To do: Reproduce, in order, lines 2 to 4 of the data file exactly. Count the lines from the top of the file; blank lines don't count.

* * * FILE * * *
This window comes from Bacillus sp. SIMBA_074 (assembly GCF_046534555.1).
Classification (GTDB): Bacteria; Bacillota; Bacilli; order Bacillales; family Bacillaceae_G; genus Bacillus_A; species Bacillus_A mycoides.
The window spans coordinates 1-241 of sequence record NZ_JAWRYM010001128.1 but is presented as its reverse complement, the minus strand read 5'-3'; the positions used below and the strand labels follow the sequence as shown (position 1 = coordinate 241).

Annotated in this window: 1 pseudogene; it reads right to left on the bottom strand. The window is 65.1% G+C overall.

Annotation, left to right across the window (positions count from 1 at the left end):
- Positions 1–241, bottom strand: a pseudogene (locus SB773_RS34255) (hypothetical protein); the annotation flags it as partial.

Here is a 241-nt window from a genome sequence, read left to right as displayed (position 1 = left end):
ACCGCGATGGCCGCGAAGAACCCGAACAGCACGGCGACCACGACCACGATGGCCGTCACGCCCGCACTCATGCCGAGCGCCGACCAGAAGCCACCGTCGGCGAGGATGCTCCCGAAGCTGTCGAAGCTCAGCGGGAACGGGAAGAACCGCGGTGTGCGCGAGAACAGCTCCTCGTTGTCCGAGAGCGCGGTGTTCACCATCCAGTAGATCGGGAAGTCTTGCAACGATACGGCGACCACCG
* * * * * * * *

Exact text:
Classification (GTDB): Bacteria; Bacillota; Bacilli; order Bacillales; family Bacillaceae_G; genus Bacillus_A; species Bacillus_A mycoides.
The window spans coordinates 1-241 of sequence record NZ_JAWRYM010001128.1 but is presented as its reverse complement, the minus strand read 5'-3'; the positions used below and the strand labels follow the sequence as shown (position 1 = coordinate 241).

Annotated in this window: 1 pseudogene; it reads right to left on the bottom strand. The window is 65.1% G+C overall.